Colbert, Virgis William 1939–
Virgis William Colbert 1939–
As executive vice president of Miller Brewing, Virgis William Colbert is one of the highest ranking African Americans in corporate America. His rapid promotions through the ranks of Chrysler and then Miller attest to his talent and ambition. His successful career and devoted civil leadership distinguish him as a active role model.
Colbert grew up in Toledo, Ohio as the youngest of ten children born to Quillie and Eddie Colbert. His drive was inherited from his factory-working father, who made ends meet by starting a part-time business hauling junk to salvage yards. Colbert said of his father in Ebony, “His discipline and his work ethic are what have motivated me through the years.” His father died when Colbert was 13 years old. Colbert also cited as inspiration the partnerships of black men and women in his community who set standards of conduct for the next generation.
In 1967 Colbert, dropped out of the University of Toledo and took a position with Chrysler’s Toledo plant. While there he was promoted to foreman in 1968, general foreman in 1970, and manufacturing superintendent in 1973. Realizing that a lack of education would arrest his career goals, Colbert began taking classes at Central Michigan University and in 1974 earned a bachelor’s degree in Industrial Management. In the same year he also graduated from Earlham College Executive Institute. In 1977 Chrysler promoted him to general manufacturing superintendent.
Since 1968 Colbert has been approached throughout his career to join the labor or public relations side of business, always opting to pursue his interest in the bottom-line impact operations. His success in handling a union grievance prompted Chrysler management to offer a position with the plant’s industrial relations staff. However, Colbert declined in favor of remaining with operations. Colbert believes that the direct responsibility of the operations staff, coupled with its impact on the income statement, are integral to company success.
Joining Miller in 1979, as assistant to the plant manager of its Reidsville, NC plant, Colbert was soon transferred to Fort Worth, TX. Each year he received another promotion, making his rise to the top swift. Beginning with his first in 1981 to plant manager for Milwaukee’s
Born Virgis William Colbert on October 13, 1939, in Jackson, Mississippi; son of Quillie and Eddie Colbert. Resident of Milwaukee, Wisconsin. Married: Angela Colbert; children: jilîan, Alyssa and V. William II. Education: Central Michigan University, B.S. industrial management, 1974; College Executive Institute, degree, 1974.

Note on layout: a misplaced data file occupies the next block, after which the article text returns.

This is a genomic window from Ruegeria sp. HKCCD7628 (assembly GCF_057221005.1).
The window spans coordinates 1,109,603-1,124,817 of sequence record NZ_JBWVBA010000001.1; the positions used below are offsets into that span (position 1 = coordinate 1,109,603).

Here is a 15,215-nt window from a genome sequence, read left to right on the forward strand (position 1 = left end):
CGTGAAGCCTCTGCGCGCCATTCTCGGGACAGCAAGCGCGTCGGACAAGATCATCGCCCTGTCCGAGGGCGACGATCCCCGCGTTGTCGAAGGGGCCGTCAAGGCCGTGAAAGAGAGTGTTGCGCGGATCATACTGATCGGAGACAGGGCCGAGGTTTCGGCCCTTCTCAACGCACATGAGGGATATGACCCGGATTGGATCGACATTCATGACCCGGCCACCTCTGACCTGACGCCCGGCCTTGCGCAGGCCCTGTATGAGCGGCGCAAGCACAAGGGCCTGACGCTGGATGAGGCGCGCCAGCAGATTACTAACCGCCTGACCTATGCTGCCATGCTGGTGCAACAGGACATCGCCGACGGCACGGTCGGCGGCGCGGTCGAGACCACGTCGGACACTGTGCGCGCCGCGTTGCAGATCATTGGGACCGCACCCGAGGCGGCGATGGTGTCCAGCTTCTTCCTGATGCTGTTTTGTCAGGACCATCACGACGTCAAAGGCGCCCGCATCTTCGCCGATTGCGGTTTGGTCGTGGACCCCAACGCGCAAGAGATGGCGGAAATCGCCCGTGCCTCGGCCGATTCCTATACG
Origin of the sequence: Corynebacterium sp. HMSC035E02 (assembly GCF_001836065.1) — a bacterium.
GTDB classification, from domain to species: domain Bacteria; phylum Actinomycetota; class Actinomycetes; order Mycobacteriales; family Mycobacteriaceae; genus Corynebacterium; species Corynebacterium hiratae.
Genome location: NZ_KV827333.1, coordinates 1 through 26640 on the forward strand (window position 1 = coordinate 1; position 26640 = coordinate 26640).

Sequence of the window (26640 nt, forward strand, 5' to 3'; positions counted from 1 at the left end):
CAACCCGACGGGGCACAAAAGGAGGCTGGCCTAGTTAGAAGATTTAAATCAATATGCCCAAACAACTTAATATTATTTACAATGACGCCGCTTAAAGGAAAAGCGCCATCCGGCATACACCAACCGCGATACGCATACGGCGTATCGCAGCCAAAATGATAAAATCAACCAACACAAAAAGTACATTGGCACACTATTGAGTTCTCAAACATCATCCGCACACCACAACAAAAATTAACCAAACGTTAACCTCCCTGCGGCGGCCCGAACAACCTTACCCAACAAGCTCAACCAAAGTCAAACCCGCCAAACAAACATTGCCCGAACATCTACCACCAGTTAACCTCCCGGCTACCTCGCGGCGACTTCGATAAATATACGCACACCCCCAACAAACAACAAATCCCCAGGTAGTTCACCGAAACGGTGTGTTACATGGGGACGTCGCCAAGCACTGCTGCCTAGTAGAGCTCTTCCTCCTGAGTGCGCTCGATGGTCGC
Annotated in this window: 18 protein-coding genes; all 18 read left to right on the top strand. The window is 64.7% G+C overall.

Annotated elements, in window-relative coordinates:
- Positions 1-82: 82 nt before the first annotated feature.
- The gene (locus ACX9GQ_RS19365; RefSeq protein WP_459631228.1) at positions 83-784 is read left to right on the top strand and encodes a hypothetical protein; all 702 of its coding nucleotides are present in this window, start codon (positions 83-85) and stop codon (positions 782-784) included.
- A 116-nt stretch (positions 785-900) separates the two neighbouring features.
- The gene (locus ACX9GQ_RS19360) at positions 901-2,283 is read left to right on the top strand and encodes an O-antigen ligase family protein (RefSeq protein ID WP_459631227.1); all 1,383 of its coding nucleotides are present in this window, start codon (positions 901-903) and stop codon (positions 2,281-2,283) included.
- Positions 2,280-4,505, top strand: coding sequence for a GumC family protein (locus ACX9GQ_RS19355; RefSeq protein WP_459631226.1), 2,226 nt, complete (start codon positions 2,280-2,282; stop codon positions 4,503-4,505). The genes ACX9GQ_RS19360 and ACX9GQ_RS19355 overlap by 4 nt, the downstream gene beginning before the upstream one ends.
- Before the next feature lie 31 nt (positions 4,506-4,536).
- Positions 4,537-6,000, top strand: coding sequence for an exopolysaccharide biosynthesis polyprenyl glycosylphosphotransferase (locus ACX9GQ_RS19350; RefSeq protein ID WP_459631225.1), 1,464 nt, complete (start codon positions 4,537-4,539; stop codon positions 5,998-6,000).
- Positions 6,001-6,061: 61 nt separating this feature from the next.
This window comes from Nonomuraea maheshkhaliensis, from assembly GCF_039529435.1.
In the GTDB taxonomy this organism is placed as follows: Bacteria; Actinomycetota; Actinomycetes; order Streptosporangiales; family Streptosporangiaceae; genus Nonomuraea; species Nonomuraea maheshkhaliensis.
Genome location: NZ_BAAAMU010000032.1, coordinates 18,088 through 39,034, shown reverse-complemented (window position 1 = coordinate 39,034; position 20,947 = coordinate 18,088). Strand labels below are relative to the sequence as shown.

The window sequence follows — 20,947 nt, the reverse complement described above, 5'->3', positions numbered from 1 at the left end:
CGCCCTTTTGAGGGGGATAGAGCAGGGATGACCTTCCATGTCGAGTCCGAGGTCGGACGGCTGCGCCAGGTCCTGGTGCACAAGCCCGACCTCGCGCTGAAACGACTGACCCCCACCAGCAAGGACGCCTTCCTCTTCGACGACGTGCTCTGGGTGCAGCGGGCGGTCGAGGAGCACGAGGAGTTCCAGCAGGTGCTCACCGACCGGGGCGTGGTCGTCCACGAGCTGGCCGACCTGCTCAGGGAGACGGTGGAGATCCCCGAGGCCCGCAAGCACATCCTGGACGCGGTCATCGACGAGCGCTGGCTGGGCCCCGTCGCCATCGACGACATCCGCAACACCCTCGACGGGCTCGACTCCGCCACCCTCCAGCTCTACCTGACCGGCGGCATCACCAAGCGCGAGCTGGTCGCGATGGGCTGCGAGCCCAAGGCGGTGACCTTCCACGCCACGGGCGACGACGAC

Career: Chrysler’s Toledo Machining Plant, 1966-68, foreman, 1968-70, general foreman, 1970-73, manufacturing superintendent, 1973-77, general manufacturing superintendent, 1977-79; Miller Brewing Company, assistant to plant manager, 1979-80, production manager, 1980-81, plant manager, 1981-87, assistant director can manufacturing, 1987-88, director can manufacturing, 1988-89, vice president of material manufacturing, 1989-90, vice president plant operations, 1990-93, senior vice president of operations, 1993-95, senior vice president of worldwide operations, 1995-97, executive vice president, 1997-.
Awards/associations: National Alliance of Business and Milwaukee YMCA citations; Ebony “50 Top Execs,” 1992; 100 Black Men of America Distinguished Leadership Award; Trustee for the Fisk University of Nashville; Chairman of the National Urban League Black Executive Exchange Program Advisory Committee; Chairman of the Thurgood Marshall Scholarship Fund; Milwaukee School of Engineering Board of Trustees; Boy Scouts of Milwaukee City Council Board.
Container Plant, he arrived at senior vice president of worldwide operations in 1995, and executive vice president in 1997. As executive vice president, Colbert’s responsibilities include overseeing brewery production, international operations, purchasing, and even information systems.
In 1991 Miller produced 43.6 million barrels of beer from its eight regional breweries. Colbert attributed the sale of such quantities to impeccable quality and distribution measures. The multistage process of distributing beer requires short and long term vision exemplified by Colbert. His ability to analyze, separate, organize and synthesize issues and ideas in a concrete, problem-solving manner was, and continues to be, evidenced by the correct production and distribution of beer under his supervision. Soft-spoken Colbert downplays his success with Miller’s bottom line, while highlighting his aims of integrating new brewery and management styles to ensure larger profits.
The $50 billion conglomerate Phillip Morris Companies, Inc. greatly aided Miller’s marketing prowess, purchasing a controlling interest in the brewery in 1969. Then the world’s eighth largest brewery, innovative advertising, including slogans of “tastes great, less filling,” boosted Miller’s status to the second largest brewery, surpassed only by Anheuser-Busch. Despite Miller’s profits, they do not play a major role in the conglomerate’s own bottom line.